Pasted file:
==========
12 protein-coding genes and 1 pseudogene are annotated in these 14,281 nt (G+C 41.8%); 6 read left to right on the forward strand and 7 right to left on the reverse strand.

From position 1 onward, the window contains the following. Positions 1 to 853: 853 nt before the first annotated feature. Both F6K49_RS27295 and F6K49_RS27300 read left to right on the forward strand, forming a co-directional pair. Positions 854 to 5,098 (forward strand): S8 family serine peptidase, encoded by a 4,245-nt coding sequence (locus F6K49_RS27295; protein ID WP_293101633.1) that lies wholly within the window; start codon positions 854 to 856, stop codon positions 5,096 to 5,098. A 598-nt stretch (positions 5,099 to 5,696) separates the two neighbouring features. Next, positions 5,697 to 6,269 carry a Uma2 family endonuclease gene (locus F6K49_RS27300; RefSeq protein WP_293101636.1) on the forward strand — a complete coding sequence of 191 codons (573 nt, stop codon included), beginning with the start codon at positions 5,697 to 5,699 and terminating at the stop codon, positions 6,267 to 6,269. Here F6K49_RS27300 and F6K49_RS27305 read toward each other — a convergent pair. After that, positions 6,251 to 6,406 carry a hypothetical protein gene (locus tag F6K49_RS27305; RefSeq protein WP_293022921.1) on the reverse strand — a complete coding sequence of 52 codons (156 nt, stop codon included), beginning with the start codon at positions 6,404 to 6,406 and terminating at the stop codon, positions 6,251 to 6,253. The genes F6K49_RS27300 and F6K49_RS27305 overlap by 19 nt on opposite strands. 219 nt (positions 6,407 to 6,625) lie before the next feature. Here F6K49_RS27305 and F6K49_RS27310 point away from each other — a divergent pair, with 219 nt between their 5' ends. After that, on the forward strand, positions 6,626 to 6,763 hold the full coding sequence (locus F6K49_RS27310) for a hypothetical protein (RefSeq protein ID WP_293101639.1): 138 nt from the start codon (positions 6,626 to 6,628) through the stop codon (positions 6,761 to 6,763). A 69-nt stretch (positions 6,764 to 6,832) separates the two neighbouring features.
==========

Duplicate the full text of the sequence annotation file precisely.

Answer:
12 protein-coding genes and 1 pseudogene are annotated in these 14,281 nt (G+C 41.8%); 6 read left to right on the forward strand and 7 right to left on the reverse strand.

From position 1 onward, the window contains the following. Positions 1 to 853: 853 nt before the first annotated feature. Both F6K49_RS27295 and F6K49_RS27300 read left to right on the forward strand, forming a co-directional pair. Positions 854 to 5,098 (forward strand): S8 family serine peptidase, encoded by a 4,245-nt coding sequence (locus F6K49_RS27295; protein ID WP_293101633.1) that lies wholly within the window; start codon positions 854 to 856, stop codon positions 5,096 to 5,098. A 598-nt stretch (positions 5,099 to 5,696) separates the two neighbouring features. Next, positions 5,697 to 6,269 carry a Uma2 family endonuclease gene (locus F6K49_RS27300; RefSeq protein WP_293101636.1) on the forward strand — a complete coding sequence of 191 codons (573 nt, stop codon included), beginning with the start codon at positions 5,697 to 5,699 and terminating at the stop codon, positions 6,267 to 6,269. Here F6K49_RS27300 and F6K49_RS27305 read toward each other — a convergent pair. After that, positions 6,251 to 6,406 carry a hypothetical protein gene (locus tag F6K49_RS27305; RefSeq protein WP_293022921.1) on the reverse strand — a complete coding sequence of 52 codons (156 nt, stop codon included), beginning with the start codon at positions 6,404 to 6,406 and terminating at the stop codon, positions 6,251 to 6,253. The genes F6K49_RS27300 and F6K49_RS27305 overlap by 19 nt on opposite strands. 219 nt (positions 6,407 to 6,625) lie before the next feature. Here F6K49_RS27305 and F6K49_RS27310 point away from each other — a divergent pair, with 219 nt between their 5' ends. After that, on the forward strand, positions 6,626 to 6,763 hold the full coding sequence (locus F6K49_RS27310) for a hypothetical protein (RefSeq protein ID WP_293101639.1): 138 nt from the start codon (positions 6,626 to 6,628) through the stop codon (positions 6,761 to 6,763). A 69-nt stretch (positions 6,764 to 6,832) separates the two neighbouring features.